The lights are on but it seems that nobody’s home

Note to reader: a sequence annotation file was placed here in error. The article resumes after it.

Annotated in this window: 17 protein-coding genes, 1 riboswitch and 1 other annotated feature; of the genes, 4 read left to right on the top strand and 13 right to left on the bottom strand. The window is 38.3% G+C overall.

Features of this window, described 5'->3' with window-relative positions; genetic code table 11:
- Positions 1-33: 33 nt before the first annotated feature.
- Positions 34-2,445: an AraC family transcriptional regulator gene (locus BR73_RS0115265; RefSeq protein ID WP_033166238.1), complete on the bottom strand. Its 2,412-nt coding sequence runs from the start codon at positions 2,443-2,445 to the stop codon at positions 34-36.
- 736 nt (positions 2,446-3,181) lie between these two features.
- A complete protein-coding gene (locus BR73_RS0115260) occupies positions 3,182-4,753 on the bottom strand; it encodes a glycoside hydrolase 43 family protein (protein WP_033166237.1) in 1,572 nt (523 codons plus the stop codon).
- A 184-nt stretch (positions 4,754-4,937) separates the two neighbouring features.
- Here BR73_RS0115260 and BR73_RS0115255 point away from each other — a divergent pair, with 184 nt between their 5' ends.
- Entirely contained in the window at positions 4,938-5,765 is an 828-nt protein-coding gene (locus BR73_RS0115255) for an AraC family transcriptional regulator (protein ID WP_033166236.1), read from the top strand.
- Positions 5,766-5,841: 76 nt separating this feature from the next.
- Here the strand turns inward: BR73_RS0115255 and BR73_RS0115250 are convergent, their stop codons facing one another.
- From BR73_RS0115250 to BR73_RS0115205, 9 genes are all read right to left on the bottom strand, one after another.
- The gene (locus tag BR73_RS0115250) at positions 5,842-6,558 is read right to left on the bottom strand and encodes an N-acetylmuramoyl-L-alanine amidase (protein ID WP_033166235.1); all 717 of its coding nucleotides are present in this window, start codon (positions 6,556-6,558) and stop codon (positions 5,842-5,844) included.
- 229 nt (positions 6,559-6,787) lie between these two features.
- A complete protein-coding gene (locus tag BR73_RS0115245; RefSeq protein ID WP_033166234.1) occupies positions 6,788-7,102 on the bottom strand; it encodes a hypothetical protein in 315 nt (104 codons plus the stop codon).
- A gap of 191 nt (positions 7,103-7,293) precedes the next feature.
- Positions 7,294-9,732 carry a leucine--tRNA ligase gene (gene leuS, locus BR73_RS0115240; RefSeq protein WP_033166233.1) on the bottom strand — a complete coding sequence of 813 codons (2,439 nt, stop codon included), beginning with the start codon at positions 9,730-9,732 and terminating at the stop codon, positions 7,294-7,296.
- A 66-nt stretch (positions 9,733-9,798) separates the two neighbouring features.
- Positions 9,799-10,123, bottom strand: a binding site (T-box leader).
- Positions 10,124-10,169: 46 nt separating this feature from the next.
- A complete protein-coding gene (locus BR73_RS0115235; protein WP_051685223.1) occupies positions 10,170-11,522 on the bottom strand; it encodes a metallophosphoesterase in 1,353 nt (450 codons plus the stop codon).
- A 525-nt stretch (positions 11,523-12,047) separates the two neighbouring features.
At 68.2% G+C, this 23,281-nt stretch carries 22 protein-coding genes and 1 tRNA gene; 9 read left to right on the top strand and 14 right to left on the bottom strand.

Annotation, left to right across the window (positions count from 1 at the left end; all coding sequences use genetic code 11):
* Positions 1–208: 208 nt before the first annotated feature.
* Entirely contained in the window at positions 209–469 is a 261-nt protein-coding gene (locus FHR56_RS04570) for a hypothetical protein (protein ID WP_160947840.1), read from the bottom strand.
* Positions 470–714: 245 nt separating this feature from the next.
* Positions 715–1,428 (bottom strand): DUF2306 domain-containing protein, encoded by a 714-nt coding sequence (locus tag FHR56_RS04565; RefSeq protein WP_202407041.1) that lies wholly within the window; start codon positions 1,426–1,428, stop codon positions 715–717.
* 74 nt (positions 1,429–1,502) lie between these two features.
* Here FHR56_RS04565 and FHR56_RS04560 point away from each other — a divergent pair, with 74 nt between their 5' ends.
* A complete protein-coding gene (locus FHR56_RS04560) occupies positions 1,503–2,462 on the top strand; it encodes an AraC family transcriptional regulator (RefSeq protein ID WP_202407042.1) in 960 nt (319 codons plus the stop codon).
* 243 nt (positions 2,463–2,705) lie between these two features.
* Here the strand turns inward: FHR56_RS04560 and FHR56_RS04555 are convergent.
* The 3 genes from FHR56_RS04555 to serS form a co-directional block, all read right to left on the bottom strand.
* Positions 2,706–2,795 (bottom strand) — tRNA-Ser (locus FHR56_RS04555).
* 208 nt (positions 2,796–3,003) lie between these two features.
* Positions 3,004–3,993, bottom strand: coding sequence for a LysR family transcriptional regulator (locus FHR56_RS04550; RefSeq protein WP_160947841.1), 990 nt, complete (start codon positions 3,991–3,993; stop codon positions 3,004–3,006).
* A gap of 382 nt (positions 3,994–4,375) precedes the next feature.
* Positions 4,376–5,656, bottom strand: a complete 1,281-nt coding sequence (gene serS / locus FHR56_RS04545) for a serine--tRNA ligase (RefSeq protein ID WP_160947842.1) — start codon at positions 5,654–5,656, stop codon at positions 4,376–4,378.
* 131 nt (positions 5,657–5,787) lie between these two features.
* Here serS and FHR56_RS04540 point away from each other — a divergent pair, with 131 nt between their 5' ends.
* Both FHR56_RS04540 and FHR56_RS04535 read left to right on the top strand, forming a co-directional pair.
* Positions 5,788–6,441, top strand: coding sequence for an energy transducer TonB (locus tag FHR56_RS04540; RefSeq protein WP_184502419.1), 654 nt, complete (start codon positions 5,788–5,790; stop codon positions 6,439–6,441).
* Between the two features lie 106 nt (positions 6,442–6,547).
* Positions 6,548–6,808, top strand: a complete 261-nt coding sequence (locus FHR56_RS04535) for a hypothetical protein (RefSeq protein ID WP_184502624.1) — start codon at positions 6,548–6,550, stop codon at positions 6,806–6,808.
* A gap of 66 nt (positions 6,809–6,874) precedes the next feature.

One of the simplest and most sincere compliments you can pay somebody is to show that you are listening to them – hearing the message that they intended.Most of us would describe ourselves as good listeners. But are we? (If you would like a reality check, ask your partner.) Unless we have a hearing impairment, we can hear noise. Yet what we actually listen to is more to do with our mind than our ears.One sure way to kill commitment and motivation is to show people that you don’t really listen to them. Not only by what you say in response, but by what you do. If you want your people to listen to you, show that you listen to them.There is nothing magical about being a good listener. Good listeners are better at con-centrating – staying focused on the message of the speaker at that moment in time. They have the ability to overcome internal (mental) and external distractions. People with over inflated egos or who are very self-focused make poor listeners. Nothing the speaker is saying could be more important than what they are thinking.These are some of the things which distract our minds when listening.Preconceived ideas about the topic – established mindsets, attitudes, beliefs. Thinking about an unrelated thought triggered by the speaker. Selective hearing – only hearing what reinforces your point of view. Thinking about something said that you didn’t understand. Dislike of the topic or the speaker.Tuning out because you don’t value the opinion of the speaker. Assuming you know what the speaker is going to say. Wanting to jump in and respond immediately. Taking offence at something that was said. Thinking about what you will say when the speaker stops speaking. Fabricating a story in your mind to massage your ego. Focusing on a mannerism or something about the person’s dress. Resenting that the other person is dominating the conversation – turning it into a monologue – when your preference is to have an equal exchange of viewpoints, a two-way dialogue. A manager can employ some simple techniques to develop active listening skills. Paraphrasing: Repeating back to the speaker the essential meaning of what has been said. For example, “What I hear you saying is...” “Do you mean that...?” “So in other words are you saying...?” Reflecting feelings: Describing or acknowledging how the speaker might be feeling. “I’d feel frustrated too if I was in your position.” Summarising: Briefly summarising the key points the speaker has been making. “So in summary, are you saying that...?” “Well, your main concerns seem to be...” To actually use these simple techniques forces you to actively listen. By doing so you will develop greater understanding of other people’s thoughts and feelings and demonstrate that you are really listening, as opposed to hearing. “To be able to really listen, one should abandon or put aside all prejudice. When you are in a receptive state of mind, things can be easily understood. But, unfortunately, most of us listen through a screen of resistance. We are screened with prejudices, whether religious or spiritual, psychological or scientific; or, with daily worries, desires, and fears. And with these fears for a screen, we listen. Therefore we listen really to our own noise, our own sound, not to what is being said.” Jiddu Krishnamurti Indian philosopher and writer he First and Last Freedom (Harper, 1954) From the international best-selling books, ‘You Lead, They’ll Follow. How to inspire, lead and manage people. Really.’ Volumes 1, 2 and 3 by Daniel Kehoe published by McGraw Hill. for on-line orders. Daniel Kehoe provides a range of innovative tools for leadership, people management and business improvement to small, medium and large organisations including the You Lead, They’ll Follow Experience® and Systematic-Innovation® - one of the best ideas management systems on the planet. See T 08 9477 1135 E

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